Imagine this: It is a beautiful sunny morning and you are in the countryside doing a landscape shoot. The warm morning light is illuminating the fields in a stunning golden hue and you are already on your second memory card. You want to review some of the pictures you have just taken but rather than transferring the images to your bulky laptop you just pull out your tablet and everything is waiting for you.
You get home and immediately put your editing hat on. Time to take these beautiful images to the next level; but wait, now you have the laborious process of getting everything onto your editing machine. Or you would if everything wasn't already waiting for you, organised and backed up thanks to the power of Wi-Fi.
Digital photographers tend to get frustrated by processes that slow them down. While all photographers love the shoot and most love editing, very few enjoy the process of image management or laboriously transferring files from camera to PC.
While Wi-Fi is not a new technology it has taken its time to work its way into the photography field. There have been a few compact cameras which have dipped their toes into the world of Wi-Fi transfer. Meanwhile SLR owners were confined to expensive accessories such as Canon's Wireless File Transmitter costing upwards of £500.
Fortunately, manufacturers are getting up to speed and future generations of SLRs should show signs of Wi-Fi connectivity. There are already a few on the market such as the Canon EOS 6D. For those who are not lucky enough to own a Wi-Fi enabled camera, there are still options.
Wi-Fi enabled SD cards are now commonplace and are by far the cheapest way to start leveraging Wi-Fi to your advantage.
These nifty little devices create their own Wi-Fi network which your tablet or smartphone can join. Download the manufacturer's application and images will be wirelessly transferred from your camera to your device. This is great for checking images on the fly when your camera's preview screen does not cut it.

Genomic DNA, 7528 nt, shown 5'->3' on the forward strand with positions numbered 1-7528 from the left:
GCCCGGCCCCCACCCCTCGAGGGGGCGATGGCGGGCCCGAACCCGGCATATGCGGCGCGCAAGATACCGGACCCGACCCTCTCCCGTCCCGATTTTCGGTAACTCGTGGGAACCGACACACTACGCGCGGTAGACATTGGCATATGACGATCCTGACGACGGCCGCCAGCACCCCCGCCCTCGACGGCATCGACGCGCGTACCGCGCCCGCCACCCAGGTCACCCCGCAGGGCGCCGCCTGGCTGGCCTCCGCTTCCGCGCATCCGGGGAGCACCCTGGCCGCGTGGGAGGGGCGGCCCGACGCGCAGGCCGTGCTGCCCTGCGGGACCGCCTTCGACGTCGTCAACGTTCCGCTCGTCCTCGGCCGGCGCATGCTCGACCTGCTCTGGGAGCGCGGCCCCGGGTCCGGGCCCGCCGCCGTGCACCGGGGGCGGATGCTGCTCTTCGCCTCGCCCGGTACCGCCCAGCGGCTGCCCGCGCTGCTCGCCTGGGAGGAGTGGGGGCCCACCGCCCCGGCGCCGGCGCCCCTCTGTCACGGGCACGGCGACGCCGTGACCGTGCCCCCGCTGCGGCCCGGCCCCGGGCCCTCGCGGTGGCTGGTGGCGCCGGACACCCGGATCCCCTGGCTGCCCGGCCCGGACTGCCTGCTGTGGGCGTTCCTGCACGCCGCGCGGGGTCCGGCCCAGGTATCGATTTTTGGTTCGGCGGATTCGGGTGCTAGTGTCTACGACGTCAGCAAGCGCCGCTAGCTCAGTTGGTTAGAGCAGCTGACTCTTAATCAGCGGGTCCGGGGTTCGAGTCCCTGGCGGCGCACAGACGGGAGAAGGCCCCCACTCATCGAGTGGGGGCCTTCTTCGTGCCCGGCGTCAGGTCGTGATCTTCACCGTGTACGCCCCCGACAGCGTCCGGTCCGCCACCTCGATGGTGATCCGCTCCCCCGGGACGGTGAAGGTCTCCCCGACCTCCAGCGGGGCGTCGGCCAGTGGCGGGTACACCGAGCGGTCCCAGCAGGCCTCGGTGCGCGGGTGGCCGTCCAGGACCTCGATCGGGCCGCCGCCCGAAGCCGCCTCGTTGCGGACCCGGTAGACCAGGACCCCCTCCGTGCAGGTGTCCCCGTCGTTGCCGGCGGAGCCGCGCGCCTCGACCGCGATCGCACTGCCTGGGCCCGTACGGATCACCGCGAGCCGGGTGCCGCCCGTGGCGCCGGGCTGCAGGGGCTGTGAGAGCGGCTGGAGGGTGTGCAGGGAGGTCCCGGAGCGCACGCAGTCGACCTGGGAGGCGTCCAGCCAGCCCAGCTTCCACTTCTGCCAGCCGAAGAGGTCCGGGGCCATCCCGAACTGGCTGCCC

Getting images from your camera to your smart device is one thing but what about to your editing machine. This is where the power of the cloud can come in handy.
For users of Apple devices, there is iCloud which will synchronise your photos to all your Apple devices. iCloud comes with 5 GB of free cloud storage which won't get photographers very far; however, Apple does offer additional storage at a charge.
For Android users, or Apple users not content with iCloud, there are third party applications which carry out the same functions. Dropbox and SugarSync both offer photo upload functions. Dropbox comes with 2GB free and SugarSync offers 5GB although additional amounts can be bought for each.
Once your application is installed, you need to set it to auto upload your images. From here on out, any pictures you take will be uploaded to the cloud, which in itself offers peace of mind as an additional backup solution.
Both applications offer a desktop client which will automatically pull down images from the cloud, meaning that you now have a fully automatic workflow. It's time to say goodbye to wires once and for all.
*It is worth bearing in mind that these a large files so you will want to set the application to only sync across Wi-Fi as opposed to the mobile network. Not switching this off could result in a very nasty bill from your mobile service provider.